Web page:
Psalm 14English Standard Version (ESV)
    The Fool Says, There Is No God
    To the choirmaster. Of David.
    14 The fool says in his heart, “There is no God.”
    They are corrupt, they do abominable deeds,
    there is none who does good.
    2 The Lord looks down from heaven on the children of man,
    to see if there are any who understand,[a]
    who seek after God.
    3 They have all turned aside; together they have become corrupt;
    there is none who does good,
    not even one.
    4 Have they no knowledge, all the evildoers
    who eat up my people as they eat bread
    and do not call upon the Lord?
    5 There they are in great terror,
    for God is with the generation of the righteous.
    6 You would shame the plans of the poor,
    but[b] the Lord is his refuge.
    7 Oh, that salvation for Israel would come out of Zion!
    When the Lord restores the fortunes of his people,
    let Jacob rejoice, let Israel be glad.

    No wait a minute V1 to 3 sound familiar. Well next rule Scripture interprets scripture.
    Romans 3:9-26English Standard Version (ESV)
    No One Is Righteous
    9 What then? Are we Jews[a] any better off?[b] No, not at all. For we have already charged that all, both Jews and Greeks, are under sin, 10 as it is written:
    “None is righteous, no, not one;
    11 no one understands;
    no one seeks for God.
    12 All have turned aside; together they have become worthless;
    no one does good,
    not even one.”
    13 “Their throat is an open grave;
    they use their tongues to deceive.”
    “The venom of asps is under their lips.”
    14 “Their mouth is full of curses and bitterness.”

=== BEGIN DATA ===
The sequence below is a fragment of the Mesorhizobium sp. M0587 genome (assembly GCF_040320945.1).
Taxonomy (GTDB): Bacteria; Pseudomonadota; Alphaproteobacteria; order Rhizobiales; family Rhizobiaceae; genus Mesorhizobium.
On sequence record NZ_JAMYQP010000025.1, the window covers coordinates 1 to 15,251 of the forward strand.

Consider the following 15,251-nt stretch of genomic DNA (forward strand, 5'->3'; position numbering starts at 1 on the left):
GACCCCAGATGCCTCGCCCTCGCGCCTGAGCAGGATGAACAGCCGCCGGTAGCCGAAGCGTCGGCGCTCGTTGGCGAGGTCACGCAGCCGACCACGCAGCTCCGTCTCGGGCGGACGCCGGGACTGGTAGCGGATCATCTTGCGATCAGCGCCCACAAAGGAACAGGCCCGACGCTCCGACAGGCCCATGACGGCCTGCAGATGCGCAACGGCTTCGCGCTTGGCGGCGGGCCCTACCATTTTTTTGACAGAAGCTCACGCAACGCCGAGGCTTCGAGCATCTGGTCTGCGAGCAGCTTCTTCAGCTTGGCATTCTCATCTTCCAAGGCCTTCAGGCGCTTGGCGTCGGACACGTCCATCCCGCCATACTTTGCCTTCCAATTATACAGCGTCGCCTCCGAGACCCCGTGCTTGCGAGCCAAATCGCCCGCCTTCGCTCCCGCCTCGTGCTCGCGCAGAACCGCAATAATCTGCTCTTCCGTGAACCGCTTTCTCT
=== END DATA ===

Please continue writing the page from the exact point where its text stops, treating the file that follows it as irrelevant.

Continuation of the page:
15 “Their feet are swift to shed blood;
    16 in their paths are ruin and misery,
    17 and the way of peace they have not known.”
    18 “There is no fear of God before their eyes.”
    19 Now we know that whatever the law says it speaks to those who are under the law, so that every mouth may be stopped, and the whole world may be held accountable to God. 20 For by works of the law no human being[c] will be justified in his sight, since through the law comes knowledge of sin.
    The Righteousness of God Through Faith
    21 But now the righteousness of God has been manifested apart from the law, although the Law and the Prophets bear witness to it— 22 the righteousness of God through faith in Jesus Christ for all who believe. For there is no distinction:23 for all have sinned and fall short of the glory of God, 24 and are justified by his grace as a gift, through the redemption that is in Christ Jesus, 25 whom God put forward as a propitiation by his blood, to be received by faith. This was to show God's righteousness, because in his divine forbearance he had passed over former sins. 26 It was to show his righteousness at the present time, so that he might be just and the justifier of the one who has faith in Jesus.
    So yes in a way you’re right it does talk about the “nihilistic psychopath” but the bad news it is all of use including me. “. For there is no distinction:23 for all have sinned and fall short of the glory of God, 24 and are justified by his grace as a gift, through the redemption that is in Christ Jesus, “
    Yet God died for all of us “nihilistic psychopath” calling us to repentance and forgiveness of sin though Jesus Christ our lord.

  2. No disagreement from me, Richard.

    I'm discussing evangelism in this post, not discoursing on salvation.